References

  1. Appel, G.B. et al. (2020). Overview of the classification and treatment of rapidly progressive (crescentic) glomerulonephritis. In Glassock, R.J. et al. (Eds.), UpToDate. Retrieved August 10, 2021, from https://www.uptodate.com/contents/overview-of-the-classification-and-treatment-of-rapidly-progressive-crescentic-glomerulonephritis
  2. Cattran, D., Appel, G., Coppo, R. (2021). IgA nephropathy: Treatment and prognosis. UpToDate. Retrieved Sept 11, 2021, from https://www.uptodate.com/contents/iga-nephropathy-treatment-and-prognosis
  3. Chang, A., Laszik, Z. (2021). The Kidney. In Kumar, V., Abbas, A., Aster, J. (Eds.), Robbins and Cotran Pathologic Basis of Disease, 10th edition. pp. 909–911. Elsevier Inc. 
  4. Falk, R., Dall’Era, M., Appel, G. (2021). Lupus nephritis: Initial and subsequent therapy for focal or diffuse lupus nephritis. UpToDate. Retrieved Sept 11, 2021, from https://www.uptodate.com/contents/lupus-nephritis-initial-and-subsequent-therapy-for-focal-or-diffuse-lupus-nephritis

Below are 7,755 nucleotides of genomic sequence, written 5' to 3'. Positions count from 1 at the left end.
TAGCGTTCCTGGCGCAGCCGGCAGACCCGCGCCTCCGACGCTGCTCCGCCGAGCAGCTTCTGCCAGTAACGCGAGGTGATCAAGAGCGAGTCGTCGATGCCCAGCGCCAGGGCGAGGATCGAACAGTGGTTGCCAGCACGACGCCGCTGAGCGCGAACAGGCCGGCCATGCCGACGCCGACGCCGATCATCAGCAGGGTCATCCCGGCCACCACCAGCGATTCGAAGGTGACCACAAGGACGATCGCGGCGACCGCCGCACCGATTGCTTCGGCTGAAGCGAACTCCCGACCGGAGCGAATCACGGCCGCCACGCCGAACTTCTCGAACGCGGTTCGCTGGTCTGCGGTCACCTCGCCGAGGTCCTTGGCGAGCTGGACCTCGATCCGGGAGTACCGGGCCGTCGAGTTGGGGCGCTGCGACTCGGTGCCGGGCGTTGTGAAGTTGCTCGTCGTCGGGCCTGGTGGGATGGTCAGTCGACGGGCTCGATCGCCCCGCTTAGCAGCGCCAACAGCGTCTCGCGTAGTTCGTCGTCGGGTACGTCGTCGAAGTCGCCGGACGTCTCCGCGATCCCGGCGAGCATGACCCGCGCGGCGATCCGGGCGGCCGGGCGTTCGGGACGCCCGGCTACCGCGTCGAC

5. Lohr, J.W., et al. (2021). Rapidly progressive glomerulonephritis. In Batuman V. et al. (Eds.), Medscape. Retrieved August 11, 2021, from https://emedicine.medscape.com/article/240457
  6. Kaplan, A., Appel, G., Pusey, C. (2021). Anti-GBM (Goodpasture) disease: Treatment and prognosis. UpToDate. Retrieved Sept 11, 2021, from https://www.uptodate.com/contents/anti-gbm-goodpasture-disease-treatment-and-prognosis 
  7. O’Brien, F. (2021). Rapidly progressive glomerulonephritis (RPGN). MSD Manual Professional Version. Retrieved August 10, 2021, from https://www.msdmanuals.com/professional/genitourinary-disorders/glomerular-disorders/rapidly-progressive-glomerulonephritis-rpgn
  8. Pusey, C.D. (2020). Mechanisms of glomerular crescent formation. In Glassock, R.J. et al. (Eds.), UpToDate. Retrieved August 11, 2021, from https://www.uptodate.com/contents/mechanisms-of-glomerular-crescent-formation